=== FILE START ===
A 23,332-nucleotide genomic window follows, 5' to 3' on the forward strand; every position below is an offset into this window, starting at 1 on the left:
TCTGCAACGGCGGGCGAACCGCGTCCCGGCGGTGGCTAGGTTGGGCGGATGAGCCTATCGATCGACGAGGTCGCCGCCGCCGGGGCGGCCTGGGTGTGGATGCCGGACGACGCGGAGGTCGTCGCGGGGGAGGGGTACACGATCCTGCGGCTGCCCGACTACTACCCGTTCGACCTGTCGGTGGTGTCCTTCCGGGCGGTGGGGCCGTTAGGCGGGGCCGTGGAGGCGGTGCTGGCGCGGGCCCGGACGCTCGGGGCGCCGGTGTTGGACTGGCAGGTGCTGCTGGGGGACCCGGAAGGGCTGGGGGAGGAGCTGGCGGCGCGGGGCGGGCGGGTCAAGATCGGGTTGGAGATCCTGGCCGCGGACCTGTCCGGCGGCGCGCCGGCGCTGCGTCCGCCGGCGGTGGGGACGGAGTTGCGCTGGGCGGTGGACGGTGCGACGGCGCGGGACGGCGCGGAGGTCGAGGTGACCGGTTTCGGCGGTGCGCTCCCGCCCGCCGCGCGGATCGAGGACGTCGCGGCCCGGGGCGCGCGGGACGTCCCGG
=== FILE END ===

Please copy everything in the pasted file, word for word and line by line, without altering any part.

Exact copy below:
A 23,332-nucleotide genomic window follows, 5' to 3' on the forward strand; every position below is an offset into this window, starting at 1 on the left:
TCTGCAACGGCGGGCGAACCGCGTCCCGGCGGTGGCTAGGTTGGGCGGATGAGCCTATCGATCGACGAGGTCGCCGCCGCCGGGGCGGCCTGGGTGTGGATGCCGGACGACGCGGAGGTCGTCGCGGGGGAGGGGTACACGATCCTGCGGCTGCCCGACTACTACCCGTTCGACCTGTCGGTGGTGTCCTTCCGGGCGGTGGGGCCGTTAGGCGGGGCCGTGGAGGCGGTGCTGGCGCGGGCCCGGACGCTCGGGGCGCCGGTGTTGGACTGGCAGGTGCTGCTGGGGGACCCGGAAGGGCTGGGGGAGGAGCTGGCGGCGCGGGGCGGGCGGGTCAAGATCGGGTTGGAGATCCTGGCCGCGGACCTGTCCGGCGGCGCGCCGGCGCTGCGTCCGCCGGCGGTGGGGACGGAGTTGCGCTGGGCGGTGGACGGTGCGACGGCGCGGGACGGCGCGGAGGTCGAGGTGACCGGTTTCGGCGGTGCGCTCCCGCCCGCCGCGCGGATCGAGGACGTCGCGGCCCGGGGCGCGCGGGACGTCCCGG